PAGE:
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Basically what the title says. Suppose an edge e is in every minimum spanning tree of G, does that means that e is a cut edge in G? Can I just find a counter example using the contraposition to solve this?

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As Gerry's answer points out, this is false (for weighted graphs). What is true is that if an edge is in every spanning tree (not necessarily minimum weight) of $G$, then it is a cut edge. –  Srivatsan Nov 7 '11 at 4:44
    
@EdFox If you want to get someone's attention on this forum, you need to put @ in front of the person's username, as I've done for you here. –  Austin Mohr Nov 7 '11 at 8:01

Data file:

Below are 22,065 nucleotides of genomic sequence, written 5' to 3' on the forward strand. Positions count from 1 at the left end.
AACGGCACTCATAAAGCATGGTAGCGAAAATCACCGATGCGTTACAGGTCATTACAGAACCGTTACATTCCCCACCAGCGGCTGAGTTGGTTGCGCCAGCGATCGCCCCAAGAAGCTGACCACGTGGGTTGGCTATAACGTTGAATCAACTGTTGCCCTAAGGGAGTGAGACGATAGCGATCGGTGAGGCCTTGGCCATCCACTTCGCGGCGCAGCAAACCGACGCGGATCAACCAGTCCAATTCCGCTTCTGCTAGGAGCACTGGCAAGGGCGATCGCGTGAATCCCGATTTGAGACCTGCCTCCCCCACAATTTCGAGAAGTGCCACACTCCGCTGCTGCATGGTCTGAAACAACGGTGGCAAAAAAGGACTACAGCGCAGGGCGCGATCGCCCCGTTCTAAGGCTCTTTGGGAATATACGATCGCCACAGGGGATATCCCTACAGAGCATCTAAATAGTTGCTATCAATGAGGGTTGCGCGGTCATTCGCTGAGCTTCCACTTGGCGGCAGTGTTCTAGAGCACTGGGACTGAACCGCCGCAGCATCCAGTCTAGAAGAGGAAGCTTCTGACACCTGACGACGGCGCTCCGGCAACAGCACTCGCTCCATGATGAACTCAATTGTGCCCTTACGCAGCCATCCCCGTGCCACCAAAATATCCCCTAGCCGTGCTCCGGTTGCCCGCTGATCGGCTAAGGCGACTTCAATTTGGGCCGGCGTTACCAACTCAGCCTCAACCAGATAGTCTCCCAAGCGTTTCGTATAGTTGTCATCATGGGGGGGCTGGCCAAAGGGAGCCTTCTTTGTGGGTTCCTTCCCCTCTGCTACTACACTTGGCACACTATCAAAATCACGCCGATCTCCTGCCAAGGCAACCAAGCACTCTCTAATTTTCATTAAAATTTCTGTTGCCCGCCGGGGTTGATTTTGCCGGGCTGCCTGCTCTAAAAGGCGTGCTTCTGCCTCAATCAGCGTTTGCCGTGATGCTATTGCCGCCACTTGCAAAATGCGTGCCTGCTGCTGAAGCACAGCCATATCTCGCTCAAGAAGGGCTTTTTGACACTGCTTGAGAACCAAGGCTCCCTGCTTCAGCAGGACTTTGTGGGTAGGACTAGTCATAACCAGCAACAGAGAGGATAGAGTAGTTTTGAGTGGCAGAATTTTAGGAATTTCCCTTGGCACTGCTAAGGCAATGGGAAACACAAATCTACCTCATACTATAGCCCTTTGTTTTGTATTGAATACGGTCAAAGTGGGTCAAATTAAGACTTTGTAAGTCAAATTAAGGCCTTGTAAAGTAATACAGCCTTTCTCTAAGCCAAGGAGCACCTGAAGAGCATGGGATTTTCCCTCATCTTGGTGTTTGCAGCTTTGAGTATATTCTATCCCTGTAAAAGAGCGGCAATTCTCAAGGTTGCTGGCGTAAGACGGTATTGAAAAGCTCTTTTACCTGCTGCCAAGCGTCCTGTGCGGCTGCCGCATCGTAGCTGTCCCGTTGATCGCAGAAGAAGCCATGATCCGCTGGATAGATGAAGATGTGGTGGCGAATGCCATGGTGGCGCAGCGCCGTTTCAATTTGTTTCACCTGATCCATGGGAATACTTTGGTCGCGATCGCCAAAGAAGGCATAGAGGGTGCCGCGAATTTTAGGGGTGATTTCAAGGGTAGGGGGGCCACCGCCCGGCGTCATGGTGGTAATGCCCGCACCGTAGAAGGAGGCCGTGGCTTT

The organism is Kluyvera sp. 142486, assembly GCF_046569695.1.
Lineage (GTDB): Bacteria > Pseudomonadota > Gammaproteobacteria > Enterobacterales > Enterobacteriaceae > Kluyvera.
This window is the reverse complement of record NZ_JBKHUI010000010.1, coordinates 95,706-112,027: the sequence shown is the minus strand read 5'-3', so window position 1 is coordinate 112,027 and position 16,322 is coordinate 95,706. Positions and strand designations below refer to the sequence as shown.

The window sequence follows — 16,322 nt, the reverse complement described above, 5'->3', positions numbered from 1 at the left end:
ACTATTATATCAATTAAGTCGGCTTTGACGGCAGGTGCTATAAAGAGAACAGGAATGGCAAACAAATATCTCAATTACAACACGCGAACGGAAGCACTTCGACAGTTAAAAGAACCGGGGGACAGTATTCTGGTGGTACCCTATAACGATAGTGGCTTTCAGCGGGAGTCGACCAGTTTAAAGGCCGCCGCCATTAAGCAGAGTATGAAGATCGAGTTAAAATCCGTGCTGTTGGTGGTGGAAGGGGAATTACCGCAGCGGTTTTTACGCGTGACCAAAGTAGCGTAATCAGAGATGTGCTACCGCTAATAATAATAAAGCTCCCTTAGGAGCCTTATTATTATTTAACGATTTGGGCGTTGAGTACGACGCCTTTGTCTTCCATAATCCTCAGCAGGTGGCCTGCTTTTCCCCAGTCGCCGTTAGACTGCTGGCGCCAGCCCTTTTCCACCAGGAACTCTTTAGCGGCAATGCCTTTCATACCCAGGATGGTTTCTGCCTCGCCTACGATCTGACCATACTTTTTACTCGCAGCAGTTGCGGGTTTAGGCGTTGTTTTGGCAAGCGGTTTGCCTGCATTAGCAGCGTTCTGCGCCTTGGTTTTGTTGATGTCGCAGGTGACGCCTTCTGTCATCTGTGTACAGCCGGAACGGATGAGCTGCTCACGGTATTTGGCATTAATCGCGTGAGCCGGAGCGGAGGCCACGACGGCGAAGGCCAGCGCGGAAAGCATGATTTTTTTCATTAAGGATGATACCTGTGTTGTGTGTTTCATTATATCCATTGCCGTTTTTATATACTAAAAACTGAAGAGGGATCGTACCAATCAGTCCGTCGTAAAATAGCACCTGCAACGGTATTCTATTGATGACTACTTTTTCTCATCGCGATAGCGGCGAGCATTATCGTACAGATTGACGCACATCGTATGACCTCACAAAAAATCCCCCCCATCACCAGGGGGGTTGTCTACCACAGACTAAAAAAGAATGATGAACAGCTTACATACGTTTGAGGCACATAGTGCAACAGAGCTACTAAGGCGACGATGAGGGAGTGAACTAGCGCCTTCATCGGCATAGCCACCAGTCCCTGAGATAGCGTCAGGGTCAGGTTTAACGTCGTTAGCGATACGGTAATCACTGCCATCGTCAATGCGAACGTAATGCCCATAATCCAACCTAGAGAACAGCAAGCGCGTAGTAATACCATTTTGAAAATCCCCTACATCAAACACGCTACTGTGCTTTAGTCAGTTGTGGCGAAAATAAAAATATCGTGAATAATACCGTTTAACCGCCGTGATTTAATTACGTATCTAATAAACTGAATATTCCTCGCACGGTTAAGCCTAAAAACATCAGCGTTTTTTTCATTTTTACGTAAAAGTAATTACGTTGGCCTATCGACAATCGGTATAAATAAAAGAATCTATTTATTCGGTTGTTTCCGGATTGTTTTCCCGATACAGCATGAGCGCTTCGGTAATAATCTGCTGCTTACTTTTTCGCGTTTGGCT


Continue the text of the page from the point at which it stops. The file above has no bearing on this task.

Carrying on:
Could you write a small proof of that, @Srivatsan? Also how about if G is weighted again and e is the edge of maximum weight in G? I think the two questions have to be related. –  Ed Fox Nov 7 '11 at 11:44

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If MST means minimal (weight) spanning tree (in a weighted graph), then the answer is, certainly not. Let $G$ be a complete graph wit one edge of weight 1 and lots of edges of weight 17. That weight 1 edge will be in every MST, but it's not a cut edge.

Unless I've misunderstood your definitions/conventions.

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